Goodwood bosses launch their new three-day May Festival under sunny skies today – confident the fixture is here to stay.
The weather gods who robbed the course of its second meeting of the season a fortnight ago seem likely to make it up for it with three warm, dry days.
And those days will feature for a programme of racing that has a lot going for it.
Ticket sales have lifted off in the past few days and if the three-day festival works as well as looks likely, Goodwood will be bidding to ensure it has a permanent place in the calendar.
Each of the three days features at least one listed race and racegoers are sure to see a number of runners who, if they do well, can be expected to be well-backed at Epsom next week, Royal Ascot next month and at Glorious Goodwood and other top flat meetings later in the summer.
Today’s highlight is the £35,000 Height of Fashion Stakes (3.45pm), which boasts Michita and Snow Fairy among recent past winners.
It has attracted a high-quality field of seven this year - including Coquet, who trainer Hughie Morrison will consider for next week’s Oaks if he likes what he sees today.
Tomorrow’s feature race is another worth £35,000 – the Casco Cocked Hat Stakes (3.45), won last year by Masked Marvel, who went on to win Britain’s oldest classic, the St Leger, and whose trainer John Gosden has a couple of hopefuls among a field of five this time.
On Saturday the £35,000 32Red Festival Stakes (2.45) has attracted 16 entries while the £35,000 Southern Daily Echo Tapster Stakes (4.25) could feature Group Two winner Dandino and Grade One Breeders’ Cup Turf second Sea Moon.
In addition to all the action on the track, the trophies for the Oaks and the Derby will be on display while an exhibition about the Queen’s long history in racing can be viewed in the March Stand.
Racecourse MD Adam Waterworth said: “We can’t wait for the festival to begin now. We all went and prayed for good weather after we lost our last meeting to the rain and our prayers have been answered.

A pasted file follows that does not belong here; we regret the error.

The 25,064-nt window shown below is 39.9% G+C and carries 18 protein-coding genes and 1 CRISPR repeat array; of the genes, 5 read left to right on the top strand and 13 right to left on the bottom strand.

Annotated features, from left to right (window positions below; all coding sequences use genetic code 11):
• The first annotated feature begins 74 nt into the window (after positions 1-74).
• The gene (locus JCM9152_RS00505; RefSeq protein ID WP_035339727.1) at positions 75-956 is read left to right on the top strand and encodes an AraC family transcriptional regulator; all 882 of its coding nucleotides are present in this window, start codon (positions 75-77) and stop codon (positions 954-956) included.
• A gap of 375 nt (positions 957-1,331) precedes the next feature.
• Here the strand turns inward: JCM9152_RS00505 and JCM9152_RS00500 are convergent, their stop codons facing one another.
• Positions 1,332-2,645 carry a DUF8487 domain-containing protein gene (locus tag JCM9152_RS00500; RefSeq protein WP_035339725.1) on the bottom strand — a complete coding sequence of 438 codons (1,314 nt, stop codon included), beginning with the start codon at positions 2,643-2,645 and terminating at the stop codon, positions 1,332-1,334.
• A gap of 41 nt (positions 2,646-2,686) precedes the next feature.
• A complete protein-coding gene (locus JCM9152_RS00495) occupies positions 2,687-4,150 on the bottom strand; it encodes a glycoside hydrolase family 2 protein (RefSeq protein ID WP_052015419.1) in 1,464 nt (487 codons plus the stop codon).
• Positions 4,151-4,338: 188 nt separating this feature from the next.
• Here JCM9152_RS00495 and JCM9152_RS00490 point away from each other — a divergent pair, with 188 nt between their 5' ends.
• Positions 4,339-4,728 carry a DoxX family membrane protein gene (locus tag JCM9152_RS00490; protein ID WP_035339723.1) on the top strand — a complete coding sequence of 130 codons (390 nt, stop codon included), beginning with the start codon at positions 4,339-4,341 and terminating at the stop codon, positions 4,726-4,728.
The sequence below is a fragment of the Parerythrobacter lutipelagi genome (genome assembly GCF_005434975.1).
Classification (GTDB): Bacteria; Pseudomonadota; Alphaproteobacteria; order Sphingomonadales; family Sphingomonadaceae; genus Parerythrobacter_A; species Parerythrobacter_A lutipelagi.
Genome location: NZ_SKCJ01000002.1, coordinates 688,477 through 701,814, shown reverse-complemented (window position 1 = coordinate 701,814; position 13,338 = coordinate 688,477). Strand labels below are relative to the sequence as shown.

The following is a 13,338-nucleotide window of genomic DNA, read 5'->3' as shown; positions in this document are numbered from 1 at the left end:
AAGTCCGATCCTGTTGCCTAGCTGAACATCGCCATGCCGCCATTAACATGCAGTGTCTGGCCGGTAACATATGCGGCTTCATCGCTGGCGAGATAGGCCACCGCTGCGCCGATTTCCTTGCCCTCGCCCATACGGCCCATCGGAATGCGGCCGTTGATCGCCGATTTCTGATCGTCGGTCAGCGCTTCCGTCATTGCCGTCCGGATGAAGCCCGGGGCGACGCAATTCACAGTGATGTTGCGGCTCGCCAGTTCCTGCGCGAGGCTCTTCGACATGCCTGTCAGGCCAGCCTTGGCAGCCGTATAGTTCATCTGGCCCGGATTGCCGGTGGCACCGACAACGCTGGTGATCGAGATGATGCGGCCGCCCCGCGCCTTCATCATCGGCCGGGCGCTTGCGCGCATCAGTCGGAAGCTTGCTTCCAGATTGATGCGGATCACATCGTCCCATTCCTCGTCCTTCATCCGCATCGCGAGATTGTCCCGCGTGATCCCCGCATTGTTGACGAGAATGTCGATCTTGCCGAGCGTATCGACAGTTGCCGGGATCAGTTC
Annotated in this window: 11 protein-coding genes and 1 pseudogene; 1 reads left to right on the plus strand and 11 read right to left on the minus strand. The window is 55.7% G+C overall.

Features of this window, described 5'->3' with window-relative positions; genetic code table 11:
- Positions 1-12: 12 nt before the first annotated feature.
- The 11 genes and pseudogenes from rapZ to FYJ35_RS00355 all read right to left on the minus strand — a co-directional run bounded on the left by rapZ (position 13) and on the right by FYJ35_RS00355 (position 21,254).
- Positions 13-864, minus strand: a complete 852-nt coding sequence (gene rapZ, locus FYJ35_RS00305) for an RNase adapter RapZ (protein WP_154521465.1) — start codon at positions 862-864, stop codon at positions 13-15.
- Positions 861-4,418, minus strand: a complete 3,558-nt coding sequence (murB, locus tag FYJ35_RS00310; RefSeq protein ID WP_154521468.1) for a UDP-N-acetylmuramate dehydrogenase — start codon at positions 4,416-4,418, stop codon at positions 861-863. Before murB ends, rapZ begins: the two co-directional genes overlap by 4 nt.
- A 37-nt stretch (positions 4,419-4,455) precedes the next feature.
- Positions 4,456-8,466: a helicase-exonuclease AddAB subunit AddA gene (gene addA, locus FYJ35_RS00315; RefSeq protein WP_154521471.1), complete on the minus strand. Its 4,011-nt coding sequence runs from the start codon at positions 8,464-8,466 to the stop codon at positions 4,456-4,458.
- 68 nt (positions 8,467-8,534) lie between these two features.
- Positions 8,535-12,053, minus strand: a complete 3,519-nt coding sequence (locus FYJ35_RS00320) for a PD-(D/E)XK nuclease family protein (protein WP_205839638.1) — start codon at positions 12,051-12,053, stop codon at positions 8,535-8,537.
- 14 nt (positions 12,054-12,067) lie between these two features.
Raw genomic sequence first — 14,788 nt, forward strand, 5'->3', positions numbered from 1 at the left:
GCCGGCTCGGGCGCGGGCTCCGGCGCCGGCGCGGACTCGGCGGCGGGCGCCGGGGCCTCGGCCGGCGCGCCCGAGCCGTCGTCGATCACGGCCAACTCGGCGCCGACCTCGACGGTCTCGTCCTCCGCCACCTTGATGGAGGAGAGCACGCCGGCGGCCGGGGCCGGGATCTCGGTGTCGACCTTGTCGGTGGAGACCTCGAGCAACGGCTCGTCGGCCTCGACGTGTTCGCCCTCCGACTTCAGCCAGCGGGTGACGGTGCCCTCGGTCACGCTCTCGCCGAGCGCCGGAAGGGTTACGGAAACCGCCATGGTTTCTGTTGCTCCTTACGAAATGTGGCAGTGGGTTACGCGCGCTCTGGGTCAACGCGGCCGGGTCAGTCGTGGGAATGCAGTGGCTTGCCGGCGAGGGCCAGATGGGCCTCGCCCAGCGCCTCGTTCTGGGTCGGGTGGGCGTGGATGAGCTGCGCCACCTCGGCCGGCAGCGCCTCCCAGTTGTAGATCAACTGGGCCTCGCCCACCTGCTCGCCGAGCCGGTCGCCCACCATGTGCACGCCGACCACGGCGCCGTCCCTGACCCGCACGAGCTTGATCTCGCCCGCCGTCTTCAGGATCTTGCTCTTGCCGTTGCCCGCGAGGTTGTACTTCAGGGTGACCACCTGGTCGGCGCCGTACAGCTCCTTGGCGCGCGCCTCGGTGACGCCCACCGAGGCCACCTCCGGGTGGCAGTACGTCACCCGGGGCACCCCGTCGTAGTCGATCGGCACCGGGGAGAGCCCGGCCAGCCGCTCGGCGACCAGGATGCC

“We were delighted to get our three-day spring meeting and advance sales suggest it’s going to be popular. We last had a three-day fixture in May in 2006 but that was Tuesday to Thursday, and racing from Thursday to Saturday is going to be ideal.
“This year is about seeing how it goes but we’d certainly like to establish it in our programme.
“It’s an ideal time of the season to attract some high-class runners, many of which will be coming on to people’s radar for the first time here before going on to other big things.”
Waterworth said interest in the first two days had been stronger than expected – where as the Saturday was always likely to be a big seller.
And he described the course as looking ‘absolutely fantastic’ after the recent downpours had been replaced by more spring-like warmer conditions.
“Losing the Thursday meeting a fortnight ago was very bad news. We drain very quickly and had coped with six inches of rain in the preceding weeks, but to get another inch overnight before race day put paid to our hopes.
“But things have improved now and the track is just where we want it to be ahead of three consecutive days of racing.”